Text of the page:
On the basis of a comparison with the structural and phonological characteristicsm of the Lao-tzu and other texts, including the other texts of the Kuan Tzu collection, William Baxter has dated the text to about 400 BCE. Though scholars are still arguing about the date, Roth says that, based on the absence of reference to “the correlative cosmology of yin and yang and the five phases, characteristics of 3rd century BCE texts,” he believes that the Nei-yeh goes back to the 4th century BCE.

The Text

Roth provides the full text in Chinese and in its English translation. Inward Training was originally a lengthy undivided text, but scholars have now divided it into 26 “verses.” I obviously can only present a glimpse of these verses to give the reader a taste of what Inward Training is like.

Verse I to VII lay the philosophical foundations of the practice, and focuses on the closely related concepts of the vital essence and the Way. Verses I and IV focus on the “nature” of Tao itself. 

Verse I
The vital essence of all things:
It is this that brings them to life.
It generates the five grains below
And becomes the constellated stars above.
When flowing amid the heavens and the earth
We call it ghostly and numinous.
When stored within the chests of human beings,
We call them sages.

Verse IV
Clear! as though right by your side.
Vague! as though it will not be attained.
Indiscernable! as though beyond the limitless.
The test of this is not far off:
Daily we make use of its inner power.
That Way is what infuses the body,
Yet people are unable to fix it in place.
It goes forth but does not return,
It comes back but does not stay.
Silent! none can hear its sound.
Suddenly stopping! it abides within the mind.
Obscure! we do not see its form,
Surging forth! it arises with us.
We do not see its form,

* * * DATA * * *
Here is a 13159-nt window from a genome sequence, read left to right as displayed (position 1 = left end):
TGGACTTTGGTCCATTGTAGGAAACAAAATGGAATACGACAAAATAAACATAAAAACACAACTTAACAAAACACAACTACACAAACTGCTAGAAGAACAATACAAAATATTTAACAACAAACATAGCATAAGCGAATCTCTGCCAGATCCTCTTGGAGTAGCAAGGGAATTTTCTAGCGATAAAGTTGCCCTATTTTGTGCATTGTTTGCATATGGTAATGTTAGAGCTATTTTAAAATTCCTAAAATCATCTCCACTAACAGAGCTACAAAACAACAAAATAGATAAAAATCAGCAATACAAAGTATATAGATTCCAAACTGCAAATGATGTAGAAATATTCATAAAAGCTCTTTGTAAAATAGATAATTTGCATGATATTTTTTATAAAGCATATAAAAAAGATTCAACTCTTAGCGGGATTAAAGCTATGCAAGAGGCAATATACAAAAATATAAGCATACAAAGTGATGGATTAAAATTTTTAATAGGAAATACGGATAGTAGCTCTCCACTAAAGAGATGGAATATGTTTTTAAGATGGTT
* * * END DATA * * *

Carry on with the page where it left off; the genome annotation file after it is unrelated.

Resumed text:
We do not hear its sound,
Yet we can perceive an order to its accomplishments.
We call it “the Way”.

The Way is described as a dynamism that we can never fully grasped. It is neither the reassuring manifestation of a Buddha nature that pervades all things in the cosmos, or the will of God that is assumed to be rational and just. This all boils down to the fact that, in Taoism, Tao, the Way is the product of the vital energy (ch’i), a rather exhuberant and unpredictable energy.

So, “The Way is always present. However, the awareness of this presence enters the human mind only when it is properly cultivated.” Given the mystery within which the Way is shrouded, it is no wonder that inner cultivation is presented as a securing of “tranquility.” 

Roth writes: “The attainment of tranquility is one of the central concepts and goals of Inward Training. For the Inward Training authors, the attainment of tranquility is always preceded by the practice of cheng, which literally means “to square up” or “to center” something, but is translated here as to “align.” The term implies adjusting or lining up something with an existing pattern or form. In fact, as their basic method of practice the authors of Inward Training advocate a “Fourfold Aligning”: